I made it 4.3 miles, took a 30-45 sec breather and tried to finish. I made it to 5 and called it quits on the workout. Second failed workout in a row (previous week was 4 mile LT tempo). I was annoyed with myself for quitting again. And immediately started doubting my ability and recent gains. I had no intentions of giving the workout another try, but when I got on treadmill the next day (my husband was away for work), I decided to go for it. My legs were tired but I mentally needed this workout so fought hard for it. Splits: 7:08, 7:08, 7:08, 7:03, 7:03, 7:03, 6:58, 6:55

Two things about this. One: it’s not necessarily ideal to have run 5 tempo miles on Wednesday and then 8 more on Thursday. Not something I would recommend nor do on a regular basis. It’s a lot of stress for the body. Two: this was more about the mental aspect of running. I needed to prove to myself that I could get this workout in after two straight failed tempo workouts. And for me to remind myself that I don’t quit when things get hard. So for that reason, it was okay to do back to back hard runs. (Note: plan called for 7-8 on Friday – I did 6 and slowed it way down and then took a rest day on Sunday).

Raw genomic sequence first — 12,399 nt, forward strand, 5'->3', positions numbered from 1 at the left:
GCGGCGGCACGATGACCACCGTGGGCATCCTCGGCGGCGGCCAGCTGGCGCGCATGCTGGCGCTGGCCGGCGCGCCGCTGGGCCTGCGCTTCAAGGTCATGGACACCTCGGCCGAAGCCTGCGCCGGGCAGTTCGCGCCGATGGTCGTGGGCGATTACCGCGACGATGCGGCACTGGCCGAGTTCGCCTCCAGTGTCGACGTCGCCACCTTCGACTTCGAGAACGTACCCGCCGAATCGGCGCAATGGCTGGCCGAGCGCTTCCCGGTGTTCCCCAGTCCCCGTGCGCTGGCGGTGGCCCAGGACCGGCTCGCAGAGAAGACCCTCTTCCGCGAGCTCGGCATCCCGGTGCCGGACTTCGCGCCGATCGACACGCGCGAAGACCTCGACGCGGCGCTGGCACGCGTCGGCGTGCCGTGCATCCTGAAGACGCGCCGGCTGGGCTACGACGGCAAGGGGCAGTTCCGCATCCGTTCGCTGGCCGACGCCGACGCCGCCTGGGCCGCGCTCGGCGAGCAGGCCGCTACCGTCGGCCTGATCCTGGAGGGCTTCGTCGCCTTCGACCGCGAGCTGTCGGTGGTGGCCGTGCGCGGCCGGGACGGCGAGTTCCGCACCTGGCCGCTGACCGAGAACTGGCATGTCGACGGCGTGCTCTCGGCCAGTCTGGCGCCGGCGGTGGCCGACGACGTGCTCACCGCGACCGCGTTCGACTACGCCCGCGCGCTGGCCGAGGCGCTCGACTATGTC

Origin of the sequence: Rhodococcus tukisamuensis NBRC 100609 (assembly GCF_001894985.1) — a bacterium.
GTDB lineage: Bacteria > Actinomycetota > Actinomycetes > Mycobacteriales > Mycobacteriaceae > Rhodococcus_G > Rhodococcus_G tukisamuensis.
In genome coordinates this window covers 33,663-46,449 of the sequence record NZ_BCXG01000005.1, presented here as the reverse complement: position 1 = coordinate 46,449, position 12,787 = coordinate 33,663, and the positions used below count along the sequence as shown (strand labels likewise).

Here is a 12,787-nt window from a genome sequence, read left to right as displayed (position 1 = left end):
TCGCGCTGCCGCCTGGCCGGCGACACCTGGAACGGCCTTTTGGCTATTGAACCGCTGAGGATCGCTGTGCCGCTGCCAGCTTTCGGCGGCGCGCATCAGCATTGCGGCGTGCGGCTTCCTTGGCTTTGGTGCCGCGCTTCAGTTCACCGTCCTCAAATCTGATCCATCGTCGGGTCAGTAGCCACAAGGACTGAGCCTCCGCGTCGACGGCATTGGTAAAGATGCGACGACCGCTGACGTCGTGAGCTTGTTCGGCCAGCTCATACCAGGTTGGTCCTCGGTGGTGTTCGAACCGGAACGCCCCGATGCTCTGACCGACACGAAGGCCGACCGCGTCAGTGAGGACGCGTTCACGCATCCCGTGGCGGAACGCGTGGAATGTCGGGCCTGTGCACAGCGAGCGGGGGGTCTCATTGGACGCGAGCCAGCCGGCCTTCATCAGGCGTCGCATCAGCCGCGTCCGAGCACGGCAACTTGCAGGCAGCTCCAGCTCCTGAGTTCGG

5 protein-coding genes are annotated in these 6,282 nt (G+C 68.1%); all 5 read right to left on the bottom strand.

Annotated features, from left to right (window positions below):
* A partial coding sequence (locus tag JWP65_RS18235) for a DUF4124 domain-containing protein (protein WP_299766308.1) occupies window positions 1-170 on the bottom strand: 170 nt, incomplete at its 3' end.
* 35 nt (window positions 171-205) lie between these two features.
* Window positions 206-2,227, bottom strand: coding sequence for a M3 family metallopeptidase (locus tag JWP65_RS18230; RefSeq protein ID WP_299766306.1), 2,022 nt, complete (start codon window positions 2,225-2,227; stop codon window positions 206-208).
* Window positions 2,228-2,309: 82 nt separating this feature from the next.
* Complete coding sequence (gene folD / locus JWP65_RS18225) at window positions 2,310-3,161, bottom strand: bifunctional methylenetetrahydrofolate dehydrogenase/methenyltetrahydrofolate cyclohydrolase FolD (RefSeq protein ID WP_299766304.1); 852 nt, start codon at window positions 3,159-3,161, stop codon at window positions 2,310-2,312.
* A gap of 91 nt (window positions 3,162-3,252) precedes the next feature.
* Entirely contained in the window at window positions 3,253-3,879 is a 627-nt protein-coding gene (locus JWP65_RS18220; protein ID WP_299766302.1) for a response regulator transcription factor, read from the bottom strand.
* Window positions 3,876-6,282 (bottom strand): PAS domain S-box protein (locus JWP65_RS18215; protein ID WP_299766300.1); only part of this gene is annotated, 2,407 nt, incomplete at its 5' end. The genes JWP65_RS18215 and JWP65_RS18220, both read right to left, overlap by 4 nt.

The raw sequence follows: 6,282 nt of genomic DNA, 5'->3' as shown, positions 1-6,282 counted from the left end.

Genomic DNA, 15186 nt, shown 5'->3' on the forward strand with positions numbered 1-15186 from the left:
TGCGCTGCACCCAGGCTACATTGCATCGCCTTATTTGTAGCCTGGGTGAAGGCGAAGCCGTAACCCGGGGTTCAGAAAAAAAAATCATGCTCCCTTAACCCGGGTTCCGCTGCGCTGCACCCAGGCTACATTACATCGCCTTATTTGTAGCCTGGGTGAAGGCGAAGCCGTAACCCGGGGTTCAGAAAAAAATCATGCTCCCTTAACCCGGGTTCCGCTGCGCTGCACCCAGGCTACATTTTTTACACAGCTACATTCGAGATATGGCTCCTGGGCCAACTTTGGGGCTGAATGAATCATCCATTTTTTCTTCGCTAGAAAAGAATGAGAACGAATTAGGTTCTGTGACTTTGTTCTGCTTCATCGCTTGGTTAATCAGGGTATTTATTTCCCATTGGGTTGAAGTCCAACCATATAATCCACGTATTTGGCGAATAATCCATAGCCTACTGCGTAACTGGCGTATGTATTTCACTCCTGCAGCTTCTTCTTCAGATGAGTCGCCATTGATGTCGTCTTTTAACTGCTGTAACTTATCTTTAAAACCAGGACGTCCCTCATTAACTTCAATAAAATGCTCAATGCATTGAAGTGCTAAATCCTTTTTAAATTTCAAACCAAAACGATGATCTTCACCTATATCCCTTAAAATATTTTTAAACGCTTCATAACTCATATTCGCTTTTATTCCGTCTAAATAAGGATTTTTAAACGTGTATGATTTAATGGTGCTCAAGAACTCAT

First 20 Miler – It’s not always about the pace (Aug 8)
I sometimes feel like I’m not the best at heeding my own advice. I have talked a lot over the last year about how pace is not paramount on most of my runs and how I’m learning to focus on effort. But the truth is, it’s easy to say this and believe that you are doing this when the pace you are seeing is what you want or expecting.